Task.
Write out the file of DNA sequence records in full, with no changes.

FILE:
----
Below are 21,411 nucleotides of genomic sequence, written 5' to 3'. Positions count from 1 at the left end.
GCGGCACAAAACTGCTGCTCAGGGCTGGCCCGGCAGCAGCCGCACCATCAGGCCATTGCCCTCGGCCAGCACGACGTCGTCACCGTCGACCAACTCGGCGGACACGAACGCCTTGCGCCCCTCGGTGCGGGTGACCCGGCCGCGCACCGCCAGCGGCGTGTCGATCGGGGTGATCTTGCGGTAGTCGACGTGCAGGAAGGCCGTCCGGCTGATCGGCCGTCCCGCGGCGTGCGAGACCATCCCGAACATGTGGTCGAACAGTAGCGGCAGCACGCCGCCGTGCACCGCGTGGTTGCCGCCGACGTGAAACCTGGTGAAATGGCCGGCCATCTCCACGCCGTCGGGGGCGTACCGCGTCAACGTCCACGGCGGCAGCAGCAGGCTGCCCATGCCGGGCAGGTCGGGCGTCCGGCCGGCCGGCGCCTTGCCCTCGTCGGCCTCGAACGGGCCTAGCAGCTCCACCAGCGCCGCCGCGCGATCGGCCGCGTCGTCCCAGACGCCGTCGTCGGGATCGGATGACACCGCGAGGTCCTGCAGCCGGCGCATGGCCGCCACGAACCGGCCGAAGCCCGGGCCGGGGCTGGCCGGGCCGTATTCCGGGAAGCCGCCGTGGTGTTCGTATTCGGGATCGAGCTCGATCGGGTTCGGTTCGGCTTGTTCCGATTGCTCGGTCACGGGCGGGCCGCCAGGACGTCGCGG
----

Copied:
Below are 21,411 nucleotides of genomic sequence, written 5' to 3'. Positions count from 1 at the left end.
GCGGCACAAAACTGCTGCTCAGGGCTGGCCCGGCAGCAGCCGCACCATCAGGCCATTGCCCTCGGCCAGCACGACGTCGTCACCGTCGACCAACTCGGCGGACACGAACGCCTTGCGCCCCTCGGTGCGGGTGACCCGGCCGCGCACCGCCAGCGGCGTGTCGATCGGGGTGATCTTGCGGTAGTCGACGTGCAGGAAGGCCGTCCGGCTGATCGGCCGTCCCGCGGCGTGCGAGACCATCCCGAACATGTGGTCGAACAGTAGCGGCAGCACGCCGCCGTGCACCGCGTGGTTGCCGCCGACGTGAAACCTGGTGAAATGGCCGGCCATCTCCACGCCGTCGGGGGCGTACCGCGTCAACGTCCACGGCGGCAGCAGCAGGCTGCCCATGCCGGGCAGGTCGGGCGTCCGGCCGGCCGGCGCCTTGCCCTCGTCGGCCTCGAACGGGCCTAGCAGCTCCACCAGCGCCGCCGCGCGATCGGCCGCGTCGTCCCAGACGCCGTCGTCGGGATCGGATGACACCGCGAGGTCCTGCAGCCGGCGCATGGCCGCCACGAACCGGCCGAAGCCCGGGCCGGGGCTGGCCGGGCCGTATTCCGGGAAGCCGCCGTGGTGTTCGTATTCGGGATCGAGCTCGATCGGGTTCGGTTCGGCTTGTTCCGATTGCTCGGTCACGGGCGGGCCGCCAGGACGTCGCGG